Traditionally, remotely piloted aircraft systems, or drones, have used onboard flow sensors to measure wind effects, producing in-flight metrics on which operators rely. Leveraging GPS instead, however, might provide more robust measurements, leading to safer, more efficient flights, according to Embry‑Riddle Aeronautical University researchers.
As most drones weigh less than 55 pounds, even mild gusts of wind can disrupt their flight, which makes finding creative solutions to monitor and predict hyperlocal weather conditions essential to flying without disruption or unplanned landings.
Dr. Marc Compere, associate professor of Mechanical Engineering at Embry‑Riddle’s Daytona Beach Campus, recently described a new approach to measuring wind effects — in the international, peer-reviewed Drone journal — along with Drs. Kevin Adkins and Avinash Muthu Krishnan, both professors Aeronautical Science of Aeronautical Science.
“The GPS method does not attempt to estimate thrust or drag forces,” said Compere, principal investigator on the project. “Using only GPS and orientation sensors, our new strategy estimates wind vectors in an Earth-fixed frame during turning maneuvers.”
“It’s all about safety,” Adkins added. “The lower atmosphere is a new and incredibly dynamic portion of the environment for sustained aviation operations; traditionally, this is an area we have passed through quickly during ascent and descent. Wind poses unique challenges to controllability and the aircraft’s range and endurance.”
Ultimately, the team’s goal is to make the flight of uncrewed aircraft more predictable in locations that have never seen UAS flight, which will boost flight reliability and help advance the technology throughout the industry, from drone-based package delivery all the way to urban air mobility, or “air taxis.”
“People flying in electric aircraft like the Jetsons — no kidding, that’s in our near future, perhaps in the next decade,” Compere said.
But the implications of wind on uncrewed aircraft systems (UAS) extend far beyond piloting requirements. Scientists need accurate wind measurements to research atmospheric conditions and air quality; wind can offer emergency workers clues as to a wildfire’s growth patterns; and wind affects the weather.
“Sensing wind is a critical part of society that not many people are aware of,” Compere added.
About eight students — some from Embry‑Riddle’s College of Aviation, others from the College of Engineering — assisted the team in this research project, which offered them valuable hands-on experience that could open gateways to future careers, as it has for research co-author Krishnan.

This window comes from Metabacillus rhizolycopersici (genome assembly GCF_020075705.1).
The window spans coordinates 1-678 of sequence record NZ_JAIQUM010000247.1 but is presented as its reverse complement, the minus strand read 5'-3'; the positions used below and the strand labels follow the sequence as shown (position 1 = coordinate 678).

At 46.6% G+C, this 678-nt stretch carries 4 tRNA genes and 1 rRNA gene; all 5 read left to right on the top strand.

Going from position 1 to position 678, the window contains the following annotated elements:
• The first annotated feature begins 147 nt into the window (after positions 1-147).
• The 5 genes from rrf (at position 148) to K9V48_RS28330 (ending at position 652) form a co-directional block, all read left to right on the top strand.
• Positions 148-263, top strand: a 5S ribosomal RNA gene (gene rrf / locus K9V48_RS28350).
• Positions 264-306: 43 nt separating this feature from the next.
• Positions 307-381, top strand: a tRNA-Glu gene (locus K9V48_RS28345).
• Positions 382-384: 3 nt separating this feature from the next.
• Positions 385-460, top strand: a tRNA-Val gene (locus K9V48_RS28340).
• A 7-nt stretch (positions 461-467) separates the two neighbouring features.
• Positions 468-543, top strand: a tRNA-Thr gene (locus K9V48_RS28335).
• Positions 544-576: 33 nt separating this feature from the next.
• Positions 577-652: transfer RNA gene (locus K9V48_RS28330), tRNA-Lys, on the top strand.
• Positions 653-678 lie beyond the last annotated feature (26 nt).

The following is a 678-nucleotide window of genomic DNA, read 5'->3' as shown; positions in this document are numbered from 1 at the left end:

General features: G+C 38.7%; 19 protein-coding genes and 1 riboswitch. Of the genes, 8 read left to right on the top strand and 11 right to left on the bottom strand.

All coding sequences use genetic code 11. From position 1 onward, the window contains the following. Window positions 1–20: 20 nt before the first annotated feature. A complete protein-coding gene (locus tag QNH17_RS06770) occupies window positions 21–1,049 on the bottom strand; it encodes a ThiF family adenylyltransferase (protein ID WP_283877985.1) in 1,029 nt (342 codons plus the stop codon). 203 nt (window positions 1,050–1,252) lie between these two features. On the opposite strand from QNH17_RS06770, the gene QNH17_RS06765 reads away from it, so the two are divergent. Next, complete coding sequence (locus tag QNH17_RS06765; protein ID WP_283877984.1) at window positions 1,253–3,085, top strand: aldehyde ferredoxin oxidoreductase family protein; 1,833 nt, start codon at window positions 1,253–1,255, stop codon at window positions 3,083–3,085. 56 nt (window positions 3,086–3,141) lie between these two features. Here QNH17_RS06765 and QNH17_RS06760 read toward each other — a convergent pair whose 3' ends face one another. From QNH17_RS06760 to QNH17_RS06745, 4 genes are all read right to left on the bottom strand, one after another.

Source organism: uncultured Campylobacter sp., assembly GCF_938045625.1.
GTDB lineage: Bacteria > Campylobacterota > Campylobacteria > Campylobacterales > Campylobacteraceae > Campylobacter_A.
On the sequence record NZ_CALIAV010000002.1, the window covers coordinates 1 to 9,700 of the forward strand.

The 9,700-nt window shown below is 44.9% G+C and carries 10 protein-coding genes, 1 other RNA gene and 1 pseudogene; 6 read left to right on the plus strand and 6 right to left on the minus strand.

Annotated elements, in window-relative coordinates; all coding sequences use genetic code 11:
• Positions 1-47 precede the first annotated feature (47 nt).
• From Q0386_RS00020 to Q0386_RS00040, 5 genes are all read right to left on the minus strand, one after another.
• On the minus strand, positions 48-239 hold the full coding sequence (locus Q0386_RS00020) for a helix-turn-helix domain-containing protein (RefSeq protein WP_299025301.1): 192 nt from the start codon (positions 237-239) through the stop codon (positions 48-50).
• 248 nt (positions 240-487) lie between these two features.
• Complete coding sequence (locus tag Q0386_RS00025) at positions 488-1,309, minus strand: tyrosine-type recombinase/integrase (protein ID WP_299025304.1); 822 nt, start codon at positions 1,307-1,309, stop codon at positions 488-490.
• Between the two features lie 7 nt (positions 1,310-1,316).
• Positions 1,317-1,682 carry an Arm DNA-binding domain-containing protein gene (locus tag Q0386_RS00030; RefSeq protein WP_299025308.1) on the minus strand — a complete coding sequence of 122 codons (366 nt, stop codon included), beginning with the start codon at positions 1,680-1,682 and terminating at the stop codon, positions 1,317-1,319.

Harnessing the Wind
The Wind-Arc method, as it’s called to leverage GPS data in UAS flights, is not new to the industry, but the Embry‑Riddle research team has made the tactic more viable through the incorporation of computer simulations. Software is used to forecast flight conditions — including heading angle, airspeed and wind speed trends — and then produce real-time statistics of how an aircraft would respond to nuanced changes in the environment.
“The very nature of wind makes it a difficult quantity to measure,” Compere said. “But our simulation provides an ability that no experimental approach can provide: We can simulate wind with exact known inputs and test the method with exact known outputs.”
Currently, the team uses expensive, custom-built aircraft outfitted with onboard flow sensors to collect weather data, but the process is complex and time-consuming. Those problems go away with the use of GPS, though, and GPS technology comes standard in store-bought drones.
“Scaling and simplicity is what measuring wind with just a GPS and a compass provides,” Compere said. “All drones already have these sensors. They’re built-in from the factory.”
Adkins added that the GPS approach also opens the possibility of crowdsourcing weather data from multiple users at once.
“The sheer number of potential observations can produce a far superior product, especially in urban environments where things change more quickly,” he said. “The use of GPS makes both business and safety sense.”
Next, they’re hoping to commercialize the Wind-Arc Method. A patent is pending.
New Weather Station
To advance their research further, the team is installing a new weather station atop a light pole near the soccer fields this month on campus.
The station, which is specifically designed for drone-based atmospheric testing, will feature a wind speed sensor (anemometer) that measures wind in three directions, offering the team a reference point by which to verify any data recorded by UAS.
“It’s fancy and awesome,” Compere said of the station. “To get scientifically valid measurements, the data collected by those mobile sensors need to be validated against a stable reference instrument.” The new weather station will provide just that.
“This is how we will continue to publish high-quality journal and conference papers with scientifically valid wind measurements,” Compere said.
Five additional students have assisted in the weather station facet of the project, which began in April 2022.
(Image: Dr. Avinash Muthu Krishnan, assistant professor of Aeronautical Science; graduate researcher Jeremy Copenhaver; and Dr. Marc Compere, associate professor of Mechanical Engineering, work on a weather-sensing drone that uses GPS, instead of onboard flow sensors, to measure wind speed. Embry‑Riddle/David Massey)
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